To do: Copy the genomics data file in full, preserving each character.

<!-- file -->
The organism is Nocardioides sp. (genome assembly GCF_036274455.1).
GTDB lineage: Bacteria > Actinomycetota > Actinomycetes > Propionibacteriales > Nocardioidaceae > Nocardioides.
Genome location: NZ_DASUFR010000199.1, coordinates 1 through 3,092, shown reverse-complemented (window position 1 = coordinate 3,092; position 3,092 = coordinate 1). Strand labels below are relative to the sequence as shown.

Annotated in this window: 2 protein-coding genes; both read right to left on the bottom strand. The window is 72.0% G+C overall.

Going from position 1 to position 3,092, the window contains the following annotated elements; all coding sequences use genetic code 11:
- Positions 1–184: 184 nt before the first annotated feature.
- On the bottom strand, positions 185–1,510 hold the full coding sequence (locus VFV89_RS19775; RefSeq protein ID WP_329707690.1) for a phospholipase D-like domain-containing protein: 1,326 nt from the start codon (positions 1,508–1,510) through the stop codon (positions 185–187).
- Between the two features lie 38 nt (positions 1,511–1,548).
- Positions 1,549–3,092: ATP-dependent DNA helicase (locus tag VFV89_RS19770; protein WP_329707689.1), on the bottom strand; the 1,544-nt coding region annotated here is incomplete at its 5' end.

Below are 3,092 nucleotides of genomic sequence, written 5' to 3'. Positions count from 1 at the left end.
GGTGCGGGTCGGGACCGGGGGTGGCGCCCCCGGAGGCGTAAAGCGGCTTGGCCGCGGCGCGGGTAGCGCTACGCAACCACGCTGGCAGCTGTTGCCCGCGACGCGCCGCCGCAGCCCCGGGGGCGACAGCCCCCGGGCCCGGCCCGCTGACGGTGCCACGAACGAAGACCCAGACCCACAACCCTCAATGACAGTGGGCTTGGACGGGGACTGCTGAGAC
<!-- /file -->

The organism is Nocardioides sp. (genome assembly GCF_036274455.1).
GTDB lineage: Bacteria > Actinomycetota > Actinomycetes > Propionibacteriales > Nocardioidaceae > Nocardioides.
Genome location: NZ_DASUFR010000199.1, coordinates 1 through 3,092, shown reverse-complemented (window position 1 = coordinate 3,092; position 3,092 = coordinate 1). Strand labels below are relative to the sequence as shown.

Annotated in this window: 2 protein-coding genes; both read right to left on the bottom strand. The window is 72.0% G+C overall.

Going from position 1 to position 3,092, the window contains the following annotated elements; all coding sequences use genetic code 11:
- Positions 1–184: 184 nt before the first annotated feature.
- On the bottom strand, positions 185–1,510 hold the full coding sequence (locus VFV89_RS19775; RefSeq protein ID WP_329707690.1) for a phospholipase D-like domain-containing protein: 1,326 nt from the start codon (positions 1,508–1,510) through the stop codon (positions 185–187).
- Between the two features lie 38 nt (positions 1,511–1,548).
- Positions 1,549–3,092: ATP-dependent DNA helicase (locus tag VFV89_RS19770; protein WP_329707689.1), on the bottom strand; the 1,544-nt coding region annotated here is incomplete at its 5' end.

Below are 3,092 nucleotides of genomic sequence, written 5' to 3'. Positions count from 1 at the left end.
GGTGCGGGTCGGGACCGGGGGTGGCGCCCCCGGAGGCGTAAAGCGGCTTGGCCGCGGCGCGGGTAGCGCTACGCAACCACGCTGGCAGCTGTTGCCCGCGACGCGCCGCCGCAGCCCCGGGGGCGACAGCCCCCGGGCCCGGCCCGCTGACGGTGCCACGAACGAAGACCCAGACCCACAACCCTCAATGACAGTGGGCTTGGACGGGGACTGCTGAGAC